Archbishop Nienstedt deposed in clergy sex abuse case


Archbishop John Nienstedt testified under oath Wednesday about his handling of clergy sexual abuse allegations in the St. Paul and Minneapolis archdiocese, in a deposition conducted by an attorney for a sex abuse victim.

The lawsuit was filed by a man who claims he was sexually abused by a priest, the Rev. Thomas Adamson, in the 1970s when he was assigned to St. Thomas Aquinas Church in St. Paul Park.

Neinstedt and the archdiocese made several attempts to postpone or cancel the deposition, but they were rebuffed by Ramsey County Judge John Van de North.

The plaintiff's attorney, Jeff Anderson, spoke to reporters after the deposition and claimed Nienstedt was not as forthcoming as he should have been, FOX 9 reports.

“It started the day with them failing to turn over the files that they were supposed to by court order, so we didn’t have all the files and the files that we did have were improperly deleted,” Anderson said, according to WCCO.

Anderson said he then asked Nienstedt to turn over all files on credibly accused priests to law enforcement, and at that point Neinstedt ended the deposition.

A judge has ordered the archdiocese to turn over thousands of documents about accused priests to Anderson, and church officials say they are in the process of complying with that order.

Another church official, former Vicar General Kevin McDonough, will be deposed on April 16.

Anderson says he will likely release portions of the deposition within the next month, MPR News reports.

The archdiocese released this statement regarding Archbishop Nienstedt's deposition late Wednesday afternoon.


In his deposition, Archbishop John Nienstedt repeatedly stated that the safety of children is the archdiocese's highest priority. He responded to questions about the tragedy of sexual abuse by clergy, and how the Archdiocese of Saint Paul and Minneapolis handled this issue during his tenure. He expressed regret for mistakes that were made in the past with how the archdiocese responded to allegations of sexual abuse against clergy. He assumed responsibility for mistakes that have been made since he became archbishop of the archdiocese in 2008. The archbishop was not asked any questions about the plaintiff, Doe 1, or Thomas Adamson, the offending former priest.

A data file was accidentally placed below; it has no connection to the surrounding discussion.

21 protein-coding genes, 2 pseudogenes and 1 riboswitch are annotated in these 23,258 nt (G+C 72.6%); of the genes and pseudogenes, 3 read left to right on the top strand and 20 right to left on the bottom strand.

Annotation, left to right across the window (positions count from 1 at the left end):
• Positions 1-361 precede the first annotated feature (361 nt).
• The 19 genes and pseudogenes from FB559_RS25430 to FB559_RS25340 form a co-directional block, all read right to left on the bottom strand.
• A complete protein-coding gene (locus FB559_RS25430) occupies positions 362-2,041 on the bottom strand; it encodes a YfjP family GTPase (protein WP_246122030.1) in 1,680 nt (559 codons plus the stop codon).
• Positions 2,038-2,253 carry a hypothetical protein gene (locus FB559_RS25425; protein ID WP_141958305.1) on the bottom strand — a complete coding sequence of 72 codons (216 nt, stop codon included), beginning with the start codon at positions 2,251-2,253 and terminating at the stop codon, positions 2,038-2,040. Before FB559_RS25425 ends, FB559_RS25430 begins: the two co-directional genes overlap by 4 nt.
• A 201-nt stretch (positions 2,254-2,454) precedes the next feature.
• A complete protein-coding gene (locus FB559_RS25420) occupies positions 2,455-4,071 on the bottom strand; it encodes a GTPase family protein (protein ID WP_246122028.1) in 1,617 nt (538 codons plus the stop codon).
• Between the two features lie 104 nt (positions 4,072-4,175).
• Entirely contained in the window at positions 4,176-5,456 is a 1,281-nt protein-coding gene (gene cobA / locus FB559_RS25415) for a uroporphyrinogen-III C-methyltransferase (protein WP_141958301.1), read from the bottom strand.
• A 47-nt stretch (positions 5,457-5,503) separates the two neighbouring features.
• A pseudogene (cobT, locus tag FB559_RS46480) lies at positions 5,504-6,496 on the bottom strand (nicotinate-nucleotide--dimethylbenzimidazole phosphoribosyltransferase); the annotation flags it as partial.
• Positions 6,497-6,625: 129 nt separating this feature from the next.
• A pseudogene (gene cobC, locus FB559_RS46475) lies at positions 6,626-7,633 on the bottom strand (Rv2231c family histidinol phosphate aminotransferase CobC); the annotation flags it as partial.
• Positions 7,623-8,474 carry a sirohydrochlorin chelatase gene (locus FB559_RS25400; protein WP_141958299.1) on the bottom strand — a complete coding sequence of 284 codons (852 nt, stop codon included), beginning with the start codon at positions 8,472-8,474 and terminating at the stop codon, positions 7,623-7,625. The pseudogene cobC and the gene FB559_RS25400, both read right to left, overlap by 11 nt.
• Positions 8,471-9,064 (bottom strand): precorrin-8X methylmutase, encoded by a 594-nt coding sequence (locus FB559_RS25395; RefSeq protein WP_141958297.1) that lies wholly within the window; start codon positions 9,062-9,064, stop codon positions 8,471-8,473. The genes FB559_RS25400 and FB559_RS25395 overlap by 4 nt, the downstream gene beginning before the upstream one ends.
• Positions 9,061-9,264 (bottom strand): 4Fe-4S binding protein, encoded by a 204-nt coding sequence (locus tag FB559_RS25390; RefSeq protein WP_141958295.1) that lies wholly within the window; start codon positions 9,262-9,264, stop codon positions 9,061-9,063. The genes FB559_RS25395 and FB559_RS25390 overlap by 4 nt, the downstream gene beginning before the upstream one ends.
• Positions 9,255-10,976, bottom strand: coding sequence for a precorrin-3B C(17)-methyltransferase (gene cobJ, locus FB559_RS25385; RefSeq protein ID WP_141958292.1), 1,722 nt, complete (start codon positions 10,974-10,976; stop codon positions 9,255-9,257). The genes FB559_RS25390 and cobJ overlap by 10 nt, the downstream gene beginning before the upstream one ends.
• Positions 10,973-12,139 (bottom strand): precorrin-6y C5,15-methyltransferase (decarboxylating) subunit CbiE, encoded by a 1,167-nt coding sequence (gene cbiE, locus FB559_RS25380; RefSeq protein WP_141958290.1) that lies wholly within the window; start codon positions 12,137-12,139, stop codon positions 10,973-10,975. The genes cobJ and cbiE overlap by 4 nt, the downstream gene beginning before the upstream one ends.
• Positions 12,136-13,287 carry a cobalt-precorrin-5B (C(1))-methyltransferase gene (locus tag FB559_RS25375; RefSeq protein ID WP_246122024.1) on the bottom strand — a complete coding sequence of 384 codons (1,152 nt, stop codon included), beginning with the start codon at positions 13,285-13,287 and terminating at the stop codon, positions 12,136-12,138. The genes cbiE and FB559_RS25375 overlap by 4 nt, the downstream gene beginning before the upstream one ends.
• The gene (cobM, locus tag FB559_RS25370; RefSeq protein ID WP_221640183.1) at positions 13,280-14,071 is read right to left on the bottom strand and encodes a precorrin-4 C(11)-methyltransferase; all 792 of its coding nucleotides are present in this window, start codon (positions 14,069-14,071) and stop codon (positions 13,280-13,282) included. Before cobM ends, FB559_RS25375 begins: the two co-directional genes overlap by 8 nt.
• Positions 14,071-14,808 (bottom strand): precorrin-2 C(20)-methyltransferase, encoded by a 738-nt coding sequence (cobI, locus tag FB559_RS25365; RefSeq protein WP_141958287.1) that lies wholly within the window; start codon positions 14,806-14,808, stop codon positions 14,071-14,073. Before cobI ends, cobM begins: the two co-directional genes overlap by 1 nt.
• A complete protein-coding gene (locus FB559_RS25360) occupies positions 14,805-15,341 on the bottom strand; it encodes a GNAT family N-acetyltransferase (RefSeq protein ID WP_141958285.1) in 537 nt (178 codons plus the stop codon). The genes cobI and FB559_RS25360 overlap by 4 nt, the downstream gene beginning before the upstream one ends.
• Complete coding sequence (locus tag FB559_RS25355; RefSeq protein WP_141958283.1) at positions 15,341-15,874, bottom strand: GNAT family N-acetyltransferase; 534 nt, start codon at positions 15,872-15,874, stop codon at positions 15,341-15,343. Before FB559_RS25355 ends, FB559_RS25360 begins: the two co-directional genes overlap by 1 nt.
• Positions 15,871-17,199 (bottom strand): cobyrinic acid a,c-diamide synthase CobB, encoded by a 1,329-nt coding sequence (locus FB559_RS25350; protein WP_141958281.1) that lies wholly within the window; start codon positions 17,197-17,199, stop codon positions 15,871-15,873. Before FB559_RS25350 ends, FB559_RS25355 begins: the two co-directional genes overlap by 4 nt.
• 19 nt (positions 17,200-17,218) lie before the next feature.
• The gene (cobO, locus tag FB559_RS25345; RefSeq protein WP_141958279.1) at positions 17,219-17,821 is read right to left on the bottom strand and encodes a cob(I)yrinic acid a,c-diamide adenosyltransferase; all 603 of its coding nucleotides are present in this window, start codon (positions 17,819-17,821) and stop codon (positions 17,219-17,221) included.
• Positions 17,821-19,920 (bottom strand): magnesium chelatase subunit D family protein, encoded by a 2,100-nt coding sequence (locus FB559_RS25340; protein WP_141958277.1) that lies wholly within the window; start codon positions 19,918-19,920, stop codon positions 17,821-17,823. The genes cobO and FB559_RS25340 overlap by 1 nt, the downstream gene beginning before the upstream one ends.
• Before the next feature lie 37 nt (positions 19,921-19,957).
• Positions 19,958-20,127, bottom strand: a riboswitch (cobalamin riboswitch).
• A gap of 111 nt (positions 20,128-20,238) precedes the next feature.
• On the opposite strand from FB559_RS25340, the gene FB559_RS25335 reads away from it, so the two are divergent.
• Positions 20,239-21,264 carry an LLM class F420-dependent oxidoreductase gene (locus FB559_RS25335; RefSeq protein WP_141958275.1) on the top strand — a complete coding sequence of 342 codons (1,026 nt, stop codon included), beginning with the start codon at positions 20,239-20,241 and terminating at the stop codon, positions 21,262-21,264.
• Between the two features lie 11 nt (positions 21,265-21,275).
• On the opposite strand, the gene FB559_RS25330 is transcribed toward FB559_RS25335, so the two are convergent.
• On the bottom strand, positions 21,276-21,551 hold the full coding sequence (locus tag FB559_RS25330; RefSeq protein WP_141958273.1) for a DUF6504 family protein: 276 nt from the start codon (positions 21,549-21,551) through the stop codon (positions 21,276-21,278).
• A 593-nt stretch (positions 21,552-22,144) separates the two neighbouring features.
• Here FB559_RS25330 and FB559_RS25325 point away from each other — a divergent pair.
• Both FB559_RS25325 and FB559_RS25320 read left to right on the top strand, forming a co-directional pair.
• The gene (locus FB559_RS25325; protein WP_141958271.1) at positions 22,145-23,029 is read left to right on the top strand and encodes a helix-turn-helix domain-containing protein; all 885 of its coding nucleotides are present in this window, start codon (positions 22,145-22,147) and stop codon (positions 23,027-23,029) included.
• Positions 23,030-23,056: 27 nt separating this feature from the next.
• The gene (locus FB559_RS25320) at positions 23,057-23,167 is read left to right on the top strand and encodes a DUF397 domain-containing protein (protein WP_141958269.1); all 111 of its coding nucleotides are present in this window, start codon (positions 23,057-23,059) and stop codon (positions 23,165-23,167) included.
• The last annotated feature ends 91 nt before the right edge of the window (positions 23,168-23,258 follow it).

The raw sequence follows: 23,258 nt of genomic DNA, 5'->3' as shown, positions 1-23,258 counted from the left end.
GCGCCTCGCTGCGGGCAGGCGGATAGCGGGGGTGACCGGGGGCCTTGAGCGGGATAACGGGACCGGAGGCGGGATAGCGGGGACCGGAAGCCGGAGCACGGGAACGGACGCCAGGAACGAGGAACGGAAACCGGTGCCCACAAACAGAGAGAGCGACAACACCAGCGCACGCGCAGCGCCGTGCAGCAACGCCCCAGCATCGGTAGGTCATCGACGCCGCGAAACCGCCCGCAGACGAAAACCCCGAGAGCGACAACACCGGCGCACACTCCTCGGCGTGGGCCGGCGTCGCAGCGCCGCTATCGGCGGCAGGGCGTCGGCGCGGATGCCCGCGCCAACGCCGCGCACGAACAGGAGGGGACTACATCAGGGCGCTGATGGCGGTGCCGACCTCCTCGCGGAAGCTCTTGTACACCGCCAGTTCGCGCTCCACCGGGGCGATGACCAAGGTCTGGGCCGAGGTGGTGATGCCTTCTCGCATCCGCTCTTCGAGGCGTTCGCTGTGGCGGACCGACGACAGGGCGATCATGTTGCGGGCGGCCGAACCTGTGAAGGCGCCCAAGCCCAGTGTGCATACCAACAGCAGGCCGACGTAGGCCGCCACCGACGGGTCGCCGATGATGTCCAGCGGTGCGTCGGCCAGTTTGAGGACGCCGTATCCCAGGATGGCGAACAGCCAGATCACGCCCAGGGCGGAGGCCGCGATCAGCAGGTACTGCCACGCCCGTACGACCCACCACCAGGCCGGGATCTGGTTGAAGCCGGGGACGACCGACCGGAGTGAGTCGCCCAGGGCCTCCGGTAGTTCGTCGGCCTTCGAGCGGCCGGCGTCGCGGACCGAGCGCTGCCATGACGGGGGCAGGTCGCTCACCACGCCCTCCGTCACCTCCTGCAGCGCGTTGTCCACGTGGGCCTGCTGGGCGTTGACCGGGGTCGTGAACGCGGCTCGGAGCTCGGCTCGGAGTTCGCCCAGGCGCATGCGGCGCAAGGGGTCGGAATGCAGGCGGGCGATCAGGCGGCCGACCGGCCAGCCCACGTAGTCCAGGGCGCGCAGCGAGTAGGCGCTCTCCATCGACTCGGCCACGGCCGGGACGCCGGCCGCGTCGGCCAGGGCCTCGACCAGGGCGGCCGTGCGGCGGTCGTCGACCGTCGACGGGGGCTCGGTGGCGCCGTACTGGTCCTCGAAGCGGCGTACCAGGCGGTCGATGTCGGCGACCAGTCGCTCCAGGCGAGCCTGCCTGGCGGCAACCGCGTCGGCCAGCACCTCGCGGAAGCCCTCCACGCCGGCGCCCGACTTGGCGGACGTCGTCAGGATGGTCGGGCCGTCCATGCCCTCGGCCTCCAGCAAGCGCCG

The archbishop noted recent changes that have been made by the archdiocese to address how any new reports of sexual abuse will be handled. He repeated his commitment to adopt upcoming recommendations, including those of an outside expert firm that is reviewing existing procedures and clergy files.

In particular, the archbishop highlighted safeguards implemented since 2002, when the United States Conference of Catholic Bishops adopted the Charter for the Protection of Children and Young People, including safe environment training and criminal background checks for clergy, employees and those volunteering with children in the Church. He also discussed changes that have been put in place recently.

He observed that in the past 10 years, there have been substantiated allegations made against two men formerly in ministry as priests in this archdiocese: Curtis Wehmeyer and Francisco Montero. The archdiocese cooperated with investigators in both cases. Both men were removed from public ministry after the archdiocese became aware of the sexual abuse allegations against them. Montero's bishop in Ecuador was informed about the allegations in 2007. The Archbishop committed today to contacting the bishop in Ecuador to express again grave concern if Montero should presently be in ministry in Ecuador.

The archbishop continues to express great concern for all victims of sexual abuse of minors, their family and loved ones.

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